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Sexual harassment, assault: Change the story

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Participants at the Women's March, Kansas City, Missouri, Jan. 21, 2016 (NCR photo/George Goss)

  • We're not far from the scary world of "The Handmaid's Tale," but we don't have to keep repeating the story. Men in power can demonstrate that women are equal. They can call other men to examine masculinity. They can accept that women and men both desire sex and can control their urges. We can talk about crimes of power and the crime of silence among those who hold it. We can change.
  • Related: From the Archives | Let’s Stop Referring to Domestic Violence and Sexual Assault as ‘Women’s Issues’

 

Mariam Williams, National Catholic Reporter

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http://evergreenedigest.org/sites/default/files/Stop%20the%20War%20on%20Women%20graphic_1.jpgOct 28, 2017 | Lately my favorite way to add gray to my hair is to watch the show "The Handmaid's Tale" on Hulu. Based on the novel by Margaret Atwood, the story is set in a dystopian present in which the United States is a totalitarian nation, a fundamentalist interpretation of the Bible is law, and fertile women are forced to be surrogates for barren women. From what I can tell after seven episodes, all the barren women are married to wealthy men in positions of power. All the characters who aren't "commanders" or their wives are militia, servants or handmaids.

I watch it because a coworker recommended it, though she said it was scary. She didn't mean this in the seasonal, Halloween way. She meant "The Handmaid's Tale" is scary because it's so plausible.

Mariam Williams is a Kentucky writer living in Philadelphia. She holds a Master of Fine Arts degree in creative writing and certificate in public history from Rutgers University-Camden. She is a contributor to the anthology Faithfully Feminist.

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Related:

From the Archives | Let’s Stop Referring to Domestic Violence and Sexual Assault as ‘Women’s Issues’, Linda A. Seabrook and Quentin Walcott, Huffington Post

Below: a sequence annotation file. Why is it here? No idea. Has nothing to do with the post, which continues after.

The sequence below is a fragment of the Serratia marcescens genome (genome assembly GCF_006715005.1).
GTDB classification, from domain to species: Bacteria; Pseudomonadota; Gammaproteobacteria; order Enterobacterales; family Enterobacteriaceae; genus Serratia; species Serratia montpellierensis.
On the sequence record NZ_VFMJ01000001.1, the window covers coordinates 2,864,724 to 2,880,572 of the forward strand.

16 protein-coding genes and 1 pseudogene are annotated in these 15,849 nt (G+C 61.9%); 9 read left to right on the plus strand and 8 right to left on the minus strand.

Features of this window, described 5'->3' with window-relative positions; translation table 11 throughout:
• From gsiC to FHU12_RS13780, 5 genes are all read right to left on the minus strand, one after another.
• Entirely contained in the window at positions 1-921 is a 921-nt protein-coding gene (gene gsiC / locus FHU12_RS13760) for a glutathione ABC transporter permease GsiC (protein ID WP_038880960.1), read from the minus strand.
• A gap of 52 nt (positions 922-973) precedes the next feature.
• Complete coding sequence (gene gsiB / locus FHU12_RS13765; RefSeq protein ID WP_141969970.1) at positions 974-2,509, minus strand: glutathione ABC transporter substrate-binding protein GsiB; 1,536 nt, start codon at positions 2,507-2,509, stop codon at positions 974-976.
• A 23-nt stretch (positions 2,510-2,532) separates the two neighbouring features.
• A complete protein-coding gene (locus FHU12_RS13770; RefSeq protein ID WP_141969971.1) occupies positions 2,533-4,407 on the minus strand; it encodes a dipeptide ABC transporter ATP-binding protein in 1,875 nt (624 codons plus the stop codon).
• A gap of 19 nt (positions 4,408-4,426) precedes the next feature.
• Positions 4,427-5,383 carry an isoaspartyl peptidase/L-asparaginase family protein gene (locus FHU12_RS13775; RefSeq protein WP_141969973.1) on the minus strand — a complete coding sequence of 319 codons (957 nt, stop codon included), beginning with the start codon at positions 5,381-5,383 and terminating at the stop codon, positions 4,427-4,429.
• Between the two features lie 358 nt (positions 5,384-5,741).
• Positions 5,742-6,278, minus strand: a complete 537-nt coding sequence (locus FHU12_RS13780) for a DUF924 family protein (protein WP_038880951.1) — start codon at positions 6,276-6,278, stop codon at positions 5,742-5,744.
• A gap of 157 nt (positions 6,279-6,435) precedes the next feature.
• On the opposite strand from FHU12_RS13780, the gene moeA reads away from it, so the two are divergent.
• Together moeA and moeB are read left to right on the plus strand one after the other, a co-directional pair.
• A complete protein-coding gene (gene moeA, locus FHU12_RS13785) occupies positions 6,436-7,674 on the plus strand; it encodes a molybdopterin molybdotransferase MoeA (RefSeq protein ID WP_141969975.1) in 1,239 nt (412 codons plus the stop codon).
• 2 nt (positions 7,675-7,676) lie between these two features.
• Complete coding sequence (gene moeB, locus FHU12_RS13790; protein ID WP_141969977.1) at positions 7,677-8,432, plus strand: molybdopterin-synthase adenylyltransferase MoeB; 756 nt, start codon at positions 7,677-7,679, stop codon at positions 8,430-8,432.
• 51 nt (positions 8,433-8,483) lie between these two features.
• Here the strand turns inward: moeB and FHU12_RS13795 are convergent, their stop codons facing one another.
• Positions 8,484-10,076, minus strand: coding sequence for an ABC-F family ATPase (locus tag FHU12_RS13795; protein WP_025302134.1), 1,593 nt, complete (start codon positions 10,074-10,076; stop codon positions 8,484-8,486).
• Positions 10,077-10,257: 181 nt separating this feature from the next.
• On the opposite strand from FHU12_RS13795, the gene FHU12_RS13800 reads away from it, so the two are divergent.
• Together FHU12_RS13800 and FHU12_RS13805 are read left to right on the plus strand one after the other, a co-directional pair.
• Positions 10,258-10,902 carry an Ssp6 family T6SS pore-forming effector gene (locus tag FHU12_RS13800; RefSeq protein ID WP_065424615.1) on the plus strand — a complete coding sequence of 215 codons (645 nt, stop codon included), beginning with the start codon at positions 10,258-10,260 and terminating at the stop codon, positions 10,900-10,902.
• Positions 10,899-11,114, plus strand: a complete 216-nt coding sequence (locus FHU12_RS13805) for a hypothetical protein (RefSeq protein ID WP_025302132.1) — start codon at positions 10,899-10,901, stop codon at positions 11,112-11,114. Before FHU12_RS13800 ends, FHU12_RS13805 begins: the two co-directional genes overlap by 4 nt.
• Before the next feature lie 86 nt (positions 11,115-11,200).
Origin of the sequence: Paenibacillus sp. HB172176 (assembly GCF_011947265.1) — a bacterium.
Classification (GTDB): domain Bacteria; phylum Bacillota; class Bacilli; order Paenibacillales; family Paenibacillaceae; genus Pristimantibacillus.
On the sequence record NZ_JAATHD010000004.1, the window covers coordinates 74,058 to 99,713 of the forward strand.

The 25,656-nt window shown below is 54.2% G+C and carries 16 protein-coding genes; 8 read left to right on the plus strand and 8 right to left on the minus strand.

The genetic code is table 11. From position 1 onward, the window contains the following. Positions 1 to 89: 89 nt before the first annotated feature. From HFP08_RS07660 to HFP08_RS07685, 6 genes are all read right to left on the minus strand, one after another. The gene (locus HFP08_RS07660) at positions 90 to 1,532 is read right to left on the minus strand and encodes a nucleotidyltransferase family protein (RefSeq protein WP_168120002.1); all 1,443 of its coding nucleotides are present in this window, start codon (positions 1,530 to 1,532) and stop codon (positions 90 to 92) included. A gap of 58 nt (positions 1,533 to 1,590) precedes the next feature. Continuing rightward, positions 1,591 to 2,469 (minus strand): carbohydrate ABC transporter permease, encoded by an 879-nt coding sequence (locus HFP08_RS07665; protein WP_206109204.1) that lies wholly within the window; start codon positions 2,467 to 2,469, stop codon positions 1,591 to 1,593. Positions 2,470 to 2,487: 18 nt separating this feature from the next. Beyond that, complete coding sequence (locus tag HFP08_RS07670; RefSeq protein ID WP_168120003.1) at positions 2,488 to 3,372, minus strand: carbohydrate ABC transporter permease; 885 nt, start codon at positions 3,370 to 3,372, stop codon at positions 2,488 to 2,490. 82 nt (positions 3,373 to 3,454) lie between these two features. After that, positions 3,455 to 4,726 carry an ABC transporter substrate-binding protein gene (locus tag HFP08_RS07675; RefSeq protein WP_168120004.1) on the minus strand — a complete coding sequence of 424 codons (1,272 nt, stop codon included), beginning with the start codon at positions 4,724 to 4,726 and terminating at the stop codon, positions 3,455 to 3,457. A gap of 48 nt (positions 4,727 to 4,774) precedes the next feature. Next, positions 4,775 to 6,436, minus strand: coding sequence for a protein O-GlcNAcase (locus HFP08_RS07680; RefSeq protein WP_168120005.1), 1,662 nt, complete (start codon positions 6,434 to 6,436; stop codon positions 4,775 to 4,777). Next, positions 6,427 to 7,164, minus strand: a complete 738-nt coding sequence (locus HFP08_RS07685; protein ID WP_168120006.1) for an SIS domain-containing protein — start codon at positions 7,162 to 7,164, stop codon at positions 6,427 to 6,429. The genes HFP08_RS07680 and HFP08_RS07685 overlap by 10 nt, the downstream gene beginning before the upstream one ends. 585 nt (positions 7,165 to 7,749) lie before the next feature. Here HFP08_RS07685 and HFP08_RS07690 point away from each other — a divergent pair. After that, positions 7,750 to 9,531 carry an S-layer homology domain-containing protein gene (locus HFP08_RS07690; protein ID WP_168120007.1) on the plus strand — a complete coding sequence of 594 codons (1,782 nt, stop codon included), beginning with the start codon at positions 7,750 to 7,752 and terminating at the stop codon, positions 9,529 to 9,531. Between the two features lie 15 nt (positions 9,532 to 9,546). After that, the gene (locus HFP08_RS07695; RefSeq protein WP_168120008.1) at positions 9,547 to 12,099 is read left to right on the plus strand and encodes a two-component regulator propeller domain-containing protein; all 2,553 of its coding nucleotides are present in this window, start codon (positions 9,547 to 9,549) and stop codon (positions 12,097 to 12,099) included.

• We all benefit when responsible men stand in their communities as shining examples of healthy and respectful masculinity.
  • Related: “Dear Kim. Please stop using the term ’empowerment’ when you really mean ‘marketing’.” 

 

http://i.huffpost.com/gen/4267860/images/n-GROUP-OF-MEN-628x314.jpg George Doyle via Getty Images 

04/28/2016 | From reproductive rights to paid family leave to sexual and domestic violence, our society neatly categorizes issues where women bear the brunt of the burden as “women’s issues,” turning them into problems for women and women’s rights advocates alone to solve. But this framing couldn’t be more wrong, and only serves to reinforce the practice of victim blaming that is so pervasive in our society.

As we close another Sexual Assault Awareness Month, we can’t help but wonder — where are the voices of the men? Yes, women are overwhelmingly victims of domestic violence, but men are overwhelmingly perpetrators. It comes down to male behavior and conditioning, so preventing and addressing violence requires men to be engaged in this issue, and take action as well. And breaking the cycle of violence starts with addressing how boys are conditioned to model “male” behavior and attitudes.

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